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Title Enquiry: Coltus?/Cultos? Candy

DigiTrad:
COULTERS CANDY
COULTER'S CANDY


Related threads:
(origins) lyr/Origins: Coulter's Candy (Caulter's ?) (48)
Caribbean folk songs--Scottish influence (10)


GUEST,John 13 Jul 09 - 05:51 PM
Emma B 13 Jul 09 - 05:58 PM
Mick Pearce (MCP) 13 Jul 09 - 05:58 PM
Matthew Edwards 13 Jul 09 - 06:10 PM
GUEST,John 13 Jul 09 - 06:14 PM
Commander Crabbe 13 Jul 09 - 10:11 PM
An Buachaill Caol Dubh 14 Jul 09 - 06:14 AM
The Borchester Echo 14 Jul 09 - 06:50 AM
An Buachaill Caol Dubh 14 Jul 09 - 02:34 PM
Susanne (skw) 14 Jul 09 - 07:15 PM
Emma B 14 Jul 09 - 07:23 PM
GUEST 15 Jul 09 - 04:24 AM
goatfell 15 Jul 09 - 04:32 AM
MartinRyan 15 Jul 09 - 05:32 AM
Jim McLean 15 Jul 09 - 06:03 AM
The Borchester Echo 15 Jul 09 - 06:29 AM
Marje 15 Jul 09 - 01:30 PM
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Subject: TITLE ENQUIRY: Coltus?/Cultos? Candy
From: GUEST,John
Date: 13 Jul 09 - 05:51 PM

Which is the correct title of this Scottish folk song;
COLTUS or CULTOS Candy.
Also, what is its history
Thanking you all


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Subject: RE: TITLE ENQUIRY: Coltus?/Cultos? Candy
From: Emma B
Date: 13 Jul 09 - 05:58 PM

Coulter's Candy


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Subject: RE: TITLE ENQUIRY: Coltus?/Cultos? Candy
From: Mick Pearce (MCP)
Date: 13 Jul 09 - 05:58 PM

Coulter's Candy.

You can find two examples in the DT here: Coulters Candy and Coulter's Candy.

At the bottom of those song pages you'll find links to discussion threads on the song, where you can find more information (the music thread has info on the name source I think).

Mick


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Subject: RE: TITLE ENQUIRY: Coltus?/Cultos? Candy
From: Matthew Edwards
Date: 13 Jul 09 - 06:10 PM

The song you want is Coulters Candy which was based on the true story of Robert Coltart, a travelling candyman of Galashiels in the mid 19th century, who sang nonsensical verses as he sold his candy in the fairs and markets of the Scottish Borders.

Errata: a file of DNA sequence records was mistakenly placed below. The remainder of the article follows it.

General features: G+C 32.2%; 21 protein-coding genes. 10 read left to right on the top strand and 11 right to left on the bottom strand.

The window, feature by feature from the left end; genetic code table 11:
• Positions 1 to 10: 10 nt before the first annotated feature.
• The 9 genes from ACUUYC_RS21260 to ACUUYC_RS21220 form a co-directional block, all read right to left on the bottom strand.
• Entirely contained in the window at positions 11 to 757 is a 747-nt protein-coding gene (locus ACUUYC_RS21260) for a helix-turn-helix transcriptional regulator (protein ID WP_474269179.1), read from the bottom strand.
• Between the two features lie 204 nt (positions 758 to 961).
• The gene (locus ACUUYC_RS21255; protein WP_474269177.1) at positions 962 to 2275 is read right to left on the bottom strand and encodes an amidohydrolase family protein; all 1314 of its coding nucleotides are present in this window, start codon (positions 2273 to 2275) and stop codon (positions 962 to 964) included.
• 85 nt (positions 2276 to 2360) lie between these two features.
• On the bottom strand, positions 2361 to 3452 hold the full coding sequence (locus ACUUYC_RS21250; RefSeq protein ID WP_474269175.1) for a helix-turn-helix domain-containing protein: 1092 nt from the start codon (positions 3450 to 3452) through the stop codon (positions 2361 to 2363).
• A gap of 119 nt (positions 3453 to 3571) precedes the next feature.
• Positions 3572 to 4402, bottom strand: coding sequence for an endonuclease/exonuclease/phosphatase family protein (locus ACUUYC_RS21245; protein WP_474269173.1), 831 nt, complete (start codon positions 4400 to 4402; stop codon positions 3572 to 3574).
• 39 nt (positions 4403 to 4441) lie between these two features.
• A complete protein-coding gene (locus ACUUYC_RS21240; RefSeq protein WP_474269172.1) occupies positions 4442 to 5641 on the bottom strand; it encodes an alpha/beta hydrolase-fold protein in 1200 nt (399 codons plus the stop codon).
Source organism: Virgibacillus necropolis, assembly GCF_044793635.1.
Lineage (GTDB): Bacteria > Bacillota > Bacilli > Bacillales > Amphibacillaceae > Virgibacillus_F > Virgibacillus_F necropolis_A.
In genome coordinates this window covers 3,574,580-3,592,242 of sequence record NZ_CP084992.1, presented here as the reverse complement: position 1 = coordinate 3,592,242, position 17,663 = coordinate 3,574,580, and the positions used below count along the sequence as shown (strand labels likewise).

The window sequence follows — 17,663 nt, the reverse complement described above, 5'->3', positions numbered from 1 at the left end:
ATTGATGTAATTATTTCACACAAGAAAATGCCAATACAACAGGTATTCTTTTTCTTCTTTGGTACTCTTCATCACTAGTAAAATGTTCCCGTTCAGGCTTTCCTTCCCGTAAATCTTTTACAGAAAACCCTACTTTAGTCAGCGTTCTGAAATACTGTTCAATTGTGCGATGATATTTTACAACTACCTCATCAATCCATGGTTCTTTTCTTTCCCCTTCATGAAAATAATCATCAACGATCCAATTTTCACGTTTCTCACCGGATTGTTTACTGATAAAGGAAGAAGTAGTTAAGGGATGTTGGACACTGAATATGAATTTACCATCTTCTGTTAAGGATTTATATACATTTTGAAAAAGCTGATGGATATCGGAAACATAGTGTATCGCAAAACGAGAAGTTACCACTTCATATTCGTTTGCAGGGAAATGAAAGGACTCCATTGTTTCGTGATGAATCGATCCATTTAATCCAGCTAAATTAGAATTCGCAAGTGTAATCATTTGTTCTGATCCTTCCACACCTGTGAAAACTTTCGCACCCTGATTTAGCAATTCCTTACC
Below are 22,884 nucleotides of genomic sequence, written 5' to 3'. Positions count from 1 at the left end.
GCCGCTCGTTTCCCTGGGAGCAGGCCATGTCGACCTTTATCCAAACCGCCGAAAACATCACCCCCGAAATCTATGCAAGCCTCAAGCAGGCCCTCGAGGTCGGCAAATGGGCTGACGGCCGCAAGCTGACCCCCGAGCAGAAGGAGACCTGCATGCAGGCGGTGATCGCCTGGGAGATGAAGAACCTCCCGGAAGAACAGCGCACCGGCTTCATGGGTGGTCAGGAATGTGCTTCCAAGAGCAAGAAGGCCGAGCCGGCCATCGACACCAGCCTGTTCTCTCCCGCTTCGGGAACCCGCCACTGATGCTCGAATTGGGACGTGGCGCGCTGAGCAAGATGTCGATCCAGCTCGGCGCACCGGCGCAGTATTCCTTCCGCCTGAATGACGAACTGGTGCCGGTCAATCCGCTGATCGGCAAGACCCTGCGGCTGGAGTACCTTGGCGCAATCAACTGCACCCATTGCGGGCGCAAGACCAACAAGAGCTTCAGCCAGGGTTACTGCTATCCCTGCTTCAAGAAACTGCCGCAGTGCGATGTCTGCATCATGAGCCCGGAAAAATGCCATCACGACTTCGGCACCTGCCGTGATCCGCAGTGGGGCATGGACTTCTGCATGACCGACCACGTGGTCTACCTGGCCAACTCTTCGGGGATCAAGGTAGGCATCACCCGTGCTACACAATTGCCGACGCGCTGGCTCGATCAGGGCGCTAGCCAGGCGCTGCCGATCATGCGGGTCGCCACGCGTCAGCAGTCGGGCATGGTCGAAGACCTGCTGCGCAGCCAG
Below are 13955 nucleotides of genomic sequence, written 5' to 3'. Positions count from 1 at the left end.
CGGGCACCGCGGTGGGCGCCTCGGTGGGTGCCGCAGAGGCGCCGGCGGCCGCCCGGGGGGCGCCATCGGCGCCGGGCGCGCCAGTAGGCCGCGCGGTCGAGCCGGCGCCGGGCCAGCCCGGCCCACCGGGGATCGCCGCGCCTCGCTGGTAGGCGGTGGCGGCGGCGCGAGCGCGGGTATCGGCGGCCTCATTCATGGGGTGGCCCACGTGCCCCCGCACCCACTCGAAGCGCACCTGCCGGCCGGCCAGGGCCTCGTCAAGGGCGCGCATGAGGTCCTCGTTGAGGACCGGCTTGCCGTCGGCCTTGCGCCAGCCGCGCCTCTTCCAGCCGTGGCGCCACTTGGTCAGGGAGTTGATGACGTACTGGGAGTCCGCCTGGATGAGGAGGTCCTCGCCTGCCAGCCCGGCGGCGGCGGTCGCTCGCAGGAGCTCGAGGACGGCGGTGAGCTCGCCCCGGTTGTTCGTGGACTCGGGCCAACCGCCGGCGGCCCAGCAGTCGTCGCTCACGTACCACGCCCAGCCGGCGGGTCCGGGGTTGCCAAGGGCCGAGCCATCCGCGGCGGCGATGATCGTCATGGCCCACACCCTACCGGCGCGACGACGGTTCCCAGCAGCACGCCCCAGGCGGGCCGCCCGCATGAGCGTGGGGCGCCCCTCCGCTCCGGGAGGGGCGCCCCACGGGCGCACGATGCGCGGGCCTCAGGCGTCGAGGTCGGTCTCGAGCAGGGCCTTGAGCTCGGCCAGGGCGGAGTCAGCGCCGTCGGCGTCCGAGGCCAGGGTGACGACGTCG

Ewan McVicar has written at greater length about the song and its origins in his delightful book Doh Ray Me, When Ah Wis Wee.

Matthew Edwards


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Subject: RE: TITLE ENQUIRY: Coltus?/Cultos? Candy
From: GUEST,John
Date: 13 Jul 09 - 06:14 PM

Thankyou all for your help.


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Subject: RE: Title Enquiry: Coltus?/Cultos? Candy
From: Commander Crabbe
Date: 13 Jul 09 - 10:11 PM

John

The word Coulter is more often than not pronounced "Cooter" and has I believe two meanings, the first and main is descriptive of the "leading edge of a plough share" and secondly it is sometimes used to refer to a back farm (one that is not situated on the south facing side of a hill/glen).

It's also my surname but I don't sell candy!

CC


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Subject: RE: Title Enquiry: Coltus?/Cultos? Candy
From: An Buachaill Caol Dubh
Date: 14 Jul 09 - 06:14 AM

Unfortunately, I think, this song is now often sung with the last line of each verse (and chorus) mentioning not "Coulter's Candy" but, prosaically, just "sugar-candy". Is this a case of "the tradition changing" which we should regret, welcome, or remain studiously neutral about?


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Subject: RE: Title Enquiry: Coltus?/Cultos? Candy
From: The Borchester Echo
Date: 14 Jul 09 - 06:50 AM